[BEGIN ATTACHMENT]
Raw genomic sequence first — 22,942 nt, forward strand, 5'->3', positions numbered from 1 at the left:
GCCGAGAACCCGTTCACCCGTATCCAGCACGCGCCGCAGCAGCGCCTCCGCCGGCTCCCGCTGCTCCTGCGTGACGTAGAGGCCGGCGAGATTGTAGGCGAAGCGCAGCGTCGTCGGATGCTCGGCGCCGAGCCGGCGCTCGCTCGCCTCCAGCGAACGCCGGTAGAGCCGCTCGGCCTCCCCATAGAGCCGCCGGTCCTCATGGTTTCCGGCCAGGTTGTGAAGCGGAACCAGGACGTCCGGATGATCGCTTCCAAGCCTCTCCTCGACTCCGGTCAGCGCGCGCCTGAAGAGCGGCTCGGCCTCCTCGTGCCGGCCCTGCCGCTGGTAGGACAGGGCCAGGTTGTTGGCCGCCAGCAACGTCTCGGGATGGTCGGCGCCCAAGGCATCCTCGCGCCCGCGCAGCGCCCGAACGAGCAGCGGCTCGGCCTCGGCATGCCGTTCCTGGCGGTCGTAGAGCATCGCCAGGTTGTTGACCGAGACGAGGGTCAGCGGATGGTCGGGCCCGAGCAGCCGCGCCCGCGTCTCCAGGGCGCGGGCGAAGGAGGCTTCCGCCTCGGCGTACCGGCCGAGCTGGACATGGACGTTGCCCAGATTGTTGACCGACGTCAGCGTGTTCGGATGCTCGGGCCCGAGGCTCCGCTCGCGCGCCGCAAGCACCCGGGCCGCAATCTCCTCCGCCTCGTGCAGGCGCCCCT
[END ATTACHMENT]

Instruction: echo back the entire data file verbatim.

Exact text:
Raw genomic sequence first — 22,942 nt, forward strand, 5'->3', positions numbered from 1 at the left:
GCCGAGAACCCGTTCACCCGTATCCAGCACGCGCCGCAGCAGCGCCTCCGCCGGCTCCCGCTGCTCCTGCGTGACGTAGAGGCCGGCGAGATTGTAGGCGAAGCGCAGCGTCGTCGGATGCTCGGCGCCGAGCCGGCGCTCGCTCGCCTCCAGCGAACGCCGGTAGAGCCGCTCGGCCTCCCCATAGAGCCGCCGGTCCTCATGGTTTCCGGCCAGGTTGTGAAGCGGAACCAGGACGTCCGGATGATCGCTTCCAAGCCTCTCCTCGACTCCGGTCAGCGCGCGCCTGAAGAGCGGCTCGGCCTCCTCGTGCCGGCCCTGCCGCTGGTAGGACAGGGCCAGGTTGTTGGCCGCCAGCAACGTCTCGGGATGGTCGGCGCCCAAGGCATCCTCGCGCCCGCGCAGCGCCCGAACGAGCAGCGGCTCGGCCTCGGCATGCCGTTCCTGGCGGTCGTAGAGCATCGCCAGGTTGTTGACCGAGACGAGGGTCAGCGGATGGTCGGGCCCGAGCAGCCGCGCCCGCGTCTCCAGGGCGCGGGCGAAGGAGGCTTCCGCCTCGGCGTACCGGCCGAGCTGGACATGGACGTTGCCCAGATTGTTGACCGACGTCAGCGTGTTCGGATGCTCGGGCCCGAGGCTCCGCTCGCGCGCCGCAAGCACCCGGGCCGCAATCTCCTCCGCCTCGTGCAGGCGCCCCT